A perennial herb of over-grazed pastures, hay meadows and rough grassy places, roadsides, arable fields and other cultivated land, and in urban habitats and waste ground. Plants regenerate freely from rhizome fragments which are broken up by ploughing or other disturbance. 0-700 m (Breadalbanes, Mid Perth), and at 845 m on Great Dun Fell (Westmorland).
Though listed as a noxious weed in Britain under the 1959 Weeds Act, there has been no change in distribution since the 1962 Atlas and probably little over many decades before that.
Eurasian Temperate element, but naturalised in N. America so distribution is now Circumpolar Temperate.
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Light (Ellenberg): 8
Moisture (Ellenberg): 6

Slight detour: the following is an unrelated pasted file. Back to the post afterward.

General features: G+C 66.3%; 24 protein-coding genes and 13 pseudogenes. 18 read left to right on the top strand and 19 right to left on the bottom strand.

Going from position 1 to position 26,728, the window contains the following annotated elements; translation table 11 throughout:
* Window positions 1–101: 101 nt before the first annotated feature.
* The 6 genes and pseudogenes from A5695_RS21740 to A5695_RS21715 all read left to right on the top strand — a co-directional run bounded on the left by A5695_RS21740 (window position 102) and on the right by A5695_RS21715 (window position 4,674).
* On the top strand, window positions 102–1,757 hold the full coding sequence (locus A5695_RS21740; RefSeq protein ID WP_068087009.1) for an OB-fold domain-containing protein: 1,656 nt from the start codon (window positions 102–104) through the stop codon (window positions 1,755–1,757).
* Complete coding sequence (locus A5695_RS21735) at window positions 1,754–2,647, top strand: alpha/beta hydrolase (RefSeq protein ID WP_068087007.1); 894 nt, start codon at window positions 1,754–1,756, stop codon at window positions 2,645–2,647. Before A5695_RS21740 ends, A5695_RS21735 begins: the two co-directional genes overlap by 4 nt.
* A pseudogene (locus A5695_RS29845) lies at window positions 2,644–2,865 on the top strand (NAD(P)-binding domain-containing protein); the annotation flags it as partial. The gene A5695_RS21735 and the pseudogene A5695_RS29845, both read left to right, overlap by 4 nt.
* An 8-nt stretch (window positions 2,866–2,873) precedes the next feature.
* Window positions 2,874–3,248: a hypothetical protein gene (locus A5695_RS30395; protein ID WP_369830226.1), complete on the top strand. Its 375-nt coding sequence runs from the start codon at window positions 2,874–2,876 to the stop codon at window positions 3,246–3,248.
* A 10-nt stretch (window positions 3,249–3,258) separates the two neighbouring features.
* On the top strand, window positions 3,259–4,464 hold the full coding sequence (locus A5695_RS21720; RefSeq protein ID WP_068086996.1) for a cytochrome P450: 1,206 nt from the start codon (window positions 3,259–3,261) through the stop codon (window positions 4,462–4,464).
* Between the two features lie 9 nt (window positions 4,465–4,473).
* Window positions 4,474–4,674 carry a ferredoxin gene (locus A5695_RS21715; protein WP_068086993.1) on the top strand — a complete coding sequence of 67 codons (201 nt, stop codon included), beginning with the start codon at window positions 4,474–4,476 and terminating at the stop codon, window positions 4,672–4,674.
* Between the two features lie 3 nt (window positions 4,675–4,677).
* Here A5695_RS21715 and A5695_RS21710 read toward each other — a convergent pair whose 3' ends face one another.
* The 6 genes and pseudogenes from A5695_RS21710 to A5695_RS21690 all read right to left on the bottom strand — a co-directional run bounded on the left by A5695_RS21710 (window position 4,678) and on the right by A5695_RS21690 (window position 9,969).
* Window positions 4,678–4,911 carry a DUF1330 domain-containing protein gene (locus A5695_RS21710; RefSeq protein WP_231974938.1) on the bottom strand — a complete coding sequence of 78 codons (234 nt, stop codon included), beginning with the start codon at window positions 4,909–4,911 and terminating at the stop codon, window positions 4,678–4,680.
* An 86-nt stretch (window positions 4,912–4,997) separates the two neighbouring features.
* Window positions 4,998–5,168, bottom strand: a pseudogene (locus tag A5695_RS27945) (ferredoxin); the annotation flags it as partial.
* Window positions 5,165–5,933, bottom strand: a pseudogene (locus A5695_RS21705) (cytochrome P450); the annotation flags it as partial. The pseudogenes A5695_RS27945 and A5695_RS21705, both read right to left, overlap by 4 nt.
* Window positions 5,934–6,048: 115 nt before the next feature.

Reaction (Ellenberg): 7
Nitrogen (Ellenberg): 6
Salt Tolerance (Ellenberg): 0
January Mean Temperature (Celsius): 3.6
July Mean Temperature (Celsius): 14.5
Annual Precipitation (mm): 1092
Height (cm): 120
Perennation - primary
Life Form - primary
Clonality - primary
Count of 10km squares in Great Britain: 2736
Count of 10km squares in Ireland: 968
Count of 10km squares in the Channel Isles: 14
Atlas Change Index: 0.47
Weighted Changed Factor: -34
Weighted Change Factor Confidence (90%)
Atlas text references
1988. Comparative Plant Ecology.
1986. Atlas of north European vascular plants north of the Tropic of Cancer. 3 vols.
1985. Hermaphrodites and subhermaphrodites in a reputedly dioecious plant, Cirsium arvense (L.) Scop. New Phytologist. 100:457-472.
1992. Vergleichende Chorologie der zentraleuropäischen Flora. Volume 3. 2 vols.
1975. The biology of Canadian weeds. 13. Cirsium arvense (L.) Scop. Canadian Journal of Plant Science. 55:1033-1048.